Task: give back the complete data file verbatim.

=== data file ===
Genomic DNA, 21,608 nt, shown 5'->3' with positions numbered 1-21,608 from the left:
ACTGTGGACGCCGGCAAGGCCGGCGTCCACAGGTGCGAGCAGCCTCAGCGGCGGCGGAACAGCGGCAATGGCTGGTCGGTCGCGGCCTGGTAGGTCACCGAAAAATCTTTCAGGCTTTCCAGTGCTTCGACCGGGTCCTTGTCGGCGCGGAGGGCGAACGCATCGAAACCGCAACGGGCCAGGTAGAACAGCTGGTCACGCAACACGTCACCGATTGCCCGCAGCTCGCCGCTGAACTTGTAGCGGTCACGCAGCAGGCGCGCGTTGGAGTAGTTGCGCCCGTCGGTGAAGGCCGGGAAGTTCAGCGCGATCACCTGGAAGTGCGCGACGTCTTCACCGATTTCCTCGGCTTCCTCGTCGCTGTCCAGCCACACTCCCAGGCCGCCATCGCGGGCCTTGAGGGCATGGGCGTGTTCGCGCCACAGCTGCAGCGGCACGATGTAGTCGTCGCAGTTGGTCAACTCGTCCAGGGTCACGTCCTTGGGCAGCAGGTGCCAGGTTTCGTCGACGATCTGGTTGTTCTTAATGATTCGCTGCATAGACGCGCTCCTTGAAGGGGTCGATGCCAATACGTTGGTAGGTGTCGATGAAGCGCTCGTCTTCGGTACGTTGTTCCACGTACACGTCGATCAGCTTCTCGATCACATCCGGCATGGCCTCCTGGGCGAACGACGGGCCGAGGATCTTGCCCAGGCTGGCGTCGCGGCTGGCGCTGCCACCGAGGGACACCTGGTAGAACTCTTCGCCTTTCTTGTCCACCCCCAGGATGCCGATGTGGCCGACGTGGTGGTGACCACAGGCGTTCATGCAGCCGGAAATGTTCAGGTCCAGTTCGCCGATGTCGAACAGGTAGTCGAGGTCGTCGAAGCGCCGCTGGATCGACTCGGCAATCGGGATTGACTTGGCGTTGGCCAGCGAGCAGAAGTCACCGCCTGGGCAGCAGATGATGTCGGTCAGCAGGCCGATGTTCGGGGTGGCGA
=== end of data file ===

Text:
Genomic DNA, 21,608 nt, shown 5'->3' with positions numbered 1-21,608 from the left:
ACTGTGGACGCCGGCAAGGCCGGCGTCCACAGGTGCGAGCAGCCTCAGCGGCGGCGGAACAGCGGCAATGGCTGGTCGGTCGCGGCCTGGTAGGTCACCGAAAAATCTTTCAGGCTTTCCAGTGCTTCGACCGGGTCCTTGTCGGCGCGGAGGGCGAACGCATCGAAACCGCAACGGGCCAGGTAGAACAGCTGGTCACGCAACACGTCACCGATTGCCCGCAGCTCGCCGCTGAACTTGTAGCGGTCACGCAGCAGGCGCGCGTTGGAGTAGTTGCGCCCGTCGGTGAAGGCCGGGAAGTTCAGCGCGATCACCTGGAAGTGCGCGACGTCTTCACCGATTTCCTCGGCTTCCTCGTCGCTGTCCAGCCACACTCCCAGGCCGCCATCGCGGGCCTTGAGGGCATGGGCGTGTTCGCGCCACAGCTGCAGCGGCACGATGTAGTCGTCGCAGTTGGTCAACTCGTCCAGGGTCACGTCCTTGGGCAGCAGGTGCCAGGTTTCGTCGACGATCTGGTTGTTCTTAATGATTCGCTGCATAGACGCGCTCCTTGAAGGGGTCGATGCCAATACGTTGGTAGGTGTCGATGAAGCGCTCGTCTTCGGTACGTTGTTCCACGTACACGTCGATCAGCTTCTCGATCACATCCGGCATGGCCTCCTGGGCGAACGACGGGCCGAGGATCTTGCCCAGGCTGGCGTCGCGGCTGGCGCTGCCACCGAGGGACACCTGGTAGAACTCTTCGCCTTTCTTGTCCACCCCCAGGATGCCGATGTGGCCGACGTGGTGGTGACCACAGGCGTTCATGCAGCCGGAAATGTTCAGGTCCAGTTCGCCGATGTCGAACAGGTAGTCGAGGTCGTCGAAGCGCCGCTGGATCGACTCGGCAATCGGGATTGACTTGGCGTTGGCCAGCGAGCAGAAGTCACCGCCTGGGCAGCAGATGATGTCGGTCAGCAGGCCGATGTTCGGGGTGGCGA